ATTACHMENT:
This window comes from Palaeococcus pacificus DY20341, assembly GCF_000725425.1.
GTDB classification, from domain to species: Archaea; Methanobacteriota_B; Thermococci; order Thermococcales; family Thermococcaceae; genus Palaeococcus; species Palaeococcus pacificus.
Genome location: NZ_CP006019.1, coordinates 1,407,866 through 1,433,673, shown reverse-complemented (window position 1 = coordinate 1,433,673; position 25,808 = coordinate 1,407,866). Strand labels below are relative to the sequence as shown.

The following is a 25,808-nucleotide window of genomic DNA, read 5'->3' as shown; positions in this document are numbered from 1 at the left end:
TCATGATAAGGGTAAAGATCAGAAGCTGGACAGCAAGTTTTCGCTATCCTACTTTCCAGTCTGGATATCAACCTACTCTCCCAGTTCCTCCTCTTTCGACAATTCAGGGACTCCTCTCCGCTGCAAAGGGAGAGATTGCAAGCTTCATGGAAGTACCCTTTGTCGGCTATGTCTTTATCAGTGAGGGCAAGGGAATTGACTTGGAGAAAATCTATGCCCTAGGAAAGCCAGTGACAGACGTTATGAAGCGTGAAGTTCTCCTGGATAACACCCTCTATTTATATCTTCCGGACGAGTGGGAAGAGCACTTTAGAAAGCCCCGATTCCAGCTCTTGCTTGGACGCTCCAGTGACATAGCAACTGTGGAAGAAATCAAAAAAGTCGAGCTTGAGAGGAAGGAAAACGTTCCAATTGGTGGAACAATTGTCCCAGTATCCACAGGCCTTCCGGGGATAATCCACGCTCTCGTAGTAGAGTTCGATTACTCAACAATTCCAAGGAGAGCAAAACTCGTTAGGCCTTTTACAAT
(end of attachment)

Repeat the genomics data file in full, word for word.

This window comes from Palaeococcus pacificus DY20341, assembly GCF_000725425.1.
GTDB classification, from domain to species: Archaea; Methanobacteriota_B; Thermococci; order Thermococcales; family Thermococcaceae; genus Palaeococcus; species Palaeococcus pacificus.
Genome location: NZ_CP006019.1, coordinates 1,407,866 through 1,433,673, shown reverse-complemented (window position 1 = coordinate 1,433,673; position 25,808 = coordinate 1,407,866). Strand labels below are relative to the sequence as shown.

The following is a 25,808-nucleotide window of genomic DNA, read 5'->3' as shown; positions in this document are numbered from 1 at the left end:
TCATGATAAGGGTAAAGATCAGAAGCTGGACAGCAAGTTTTCGCTATCCTACTTTCCAGTCTGGATATCAACCTACTCTCCCAGTTCCTCCTCTTTCGACAATTCAGGGACTCCTCTCCGCTGCAAAGGGAGAGATTGCAAGCTTCATGGAAGTACCCTTTGTCGGCTATGTCTTTATCAGTGAGGGCAAGGGAATTGACTTGGAGAAAATCTATGCCCTAGGAAAGCCAGTGACAGACGTTATGAAGCGTGAAGTTCTCCTGGATAACACCCTCTATTTATATCTTCCGGACGAGTGGGAAGAGCACTTTAGAAAGCCCCGATTCCAGCTCTTGCTTGGACGCTCCAGTGACATAGCAACTGTGGAAGAAATCAAAAAAGTCGAGCTTGAGAGGAAGGAAAACGTTCCAATTGGTGGAACAATTGTCCCAGTATCCACAGGCCTTCCGGGGATAATCCACGCTCTCGTAGTAGAGTTCGATTACTCAACAATTCCAAGGAGAGCAAAACTCGTTAGGCCTTTTACAAT